Ombudsman nullifies Kachaje’s appointment as MERA CEO, court injunction stops report publication

The Office of Ombudsman (OoO) has established that Henry Kachaje’s appointment as Chief Executive Officer (CEO) of the Malawi Energy Regulatory Authority (MERA) was irregular and has ordered the MERA Board to cancel that appointment.

Section 126 of the Constitution provides that “where the investigations of the Ombudsman reveal sufficient evidence to satisfy him or her that an injustice has been done, the Ombudsman shall direct that appropriate administrative action be taken to redress the grievance; cause the appropriate authority to ensure that there are, in future, reasonably practicable remedies to redress a grievance; and refer a case to the Director of Public Prosecutions with a recommendation for prosecution.

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Henry Kachaje – his CEO role appointment been nullified

In the report “IN THE MATTER OF THE ALLEGED UNPROCEDURAL AND IRREGULAR RECRUITMENT” of Kachaje, which the Ombudsman, Grace Tikambenji Malera, was expected to officially present in Lilongwe on Wednesday, 10 November, 2021, Kachaje’s employment cancellation is based on his under-qualification as he does not hold a Master’s Degree, the minimum requirement for that position.

Court injunction

However, she could not do it due to a court injunction stopping the publication of the same.

10 minutes into her presentation, the injunction was served on her whereupon Malera obliged and immediately stopped the proceedings. However, she indicated that she had served all relevant quarters with a copy of the report, including the MERA board, which recruited Kachaje, a known governing Malawi Congress Party (M

Ombudsman Grace Malera

CP) operative.

The report

But according to the 73-page report, which Nyasa Times has seen, there were two complaints that necessitated the probe into the appointment of Kachaje.

It says the Office of the Ombudsman received a written complaint on 28 June, 2021, from Richard Chapweteka (Electoral Commissioner), alleging that he had suffered injustice in the manner in which MERA conducted the recruitment process for the position of the CEO, which he had applied for.

There were eight (8) candidates who were invited for the interviews for the position of CEO carried out on 29 April, 2021.

“The first complainant stated that on 1 May, 2021 one of the Directors/Board Members of MERA informed him through a WhatsApp message that he performed well during the interviews. On 9 June, 2021 he was appointed as Commissioner for Malawi Electoral Commission (MEC).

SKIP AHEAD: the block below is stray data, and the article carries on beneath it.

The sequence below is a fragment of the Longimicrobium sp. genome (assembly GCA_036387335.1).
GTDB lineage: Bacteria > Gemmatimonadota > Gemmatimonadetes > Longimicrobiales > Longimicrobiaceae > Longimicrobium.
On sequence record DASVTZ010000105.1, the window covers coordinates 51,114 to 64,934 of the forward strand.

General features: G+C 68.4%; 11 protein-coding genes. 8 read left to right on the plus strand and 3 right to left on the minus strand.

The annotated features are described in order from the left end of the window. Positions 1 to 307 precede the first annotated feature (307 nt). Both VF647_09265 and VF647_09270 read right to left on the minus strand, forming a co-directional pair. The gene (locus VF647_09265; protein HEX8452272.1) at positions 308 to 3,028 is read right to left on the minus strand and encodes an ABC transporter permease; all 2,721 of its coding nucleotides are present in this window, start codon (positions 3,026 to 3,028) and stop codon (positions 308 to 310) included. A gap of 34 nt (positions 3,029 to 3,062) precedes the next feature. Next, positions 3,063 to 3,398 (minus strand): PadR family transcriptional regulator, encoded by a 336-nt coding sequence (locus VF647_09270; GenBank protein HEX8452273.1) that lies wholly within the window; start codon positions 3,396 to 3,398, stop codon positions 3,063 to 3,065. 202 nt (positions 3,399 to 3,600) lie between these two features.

“However, he was still hopeful for the MERA position, as such, he intended to decline the MEC Commissioner appointment and he expressed this position to a few of his trusted friends.

“It is the first complainant’s assertion that the same Director/Board Member of MERA who called him on 1 May, 2021, called him again on 10 June, 2021, through a WhatsApp call. The MERA Board Member advised him that if he were to decline the MEC appointment he would embarrass the President and secondly, that if he were to decline the appointment at MEC he would be left without a job as he was not going to get the MERA job either,” reads the report.

Chapweteka claimed that he was deliberately given low marks despite performing well during the interviews. He further stated that he tried to have the issue resolved by speaking to the MERA Board Chairperson about what he had been informed and that the Chairperson stated that there was not much he could do rather than to fire from the MERA Board the member who divulged the confidential proceedings of the Board.

Supplementary complaint

Chapweteka submitted a supplementary complaint against MERA, stating that he was reliably informed that the person the MERA Board had hired, Kachaje, did not have a Master’s Degree, which was a minimum requirement for the CEO position.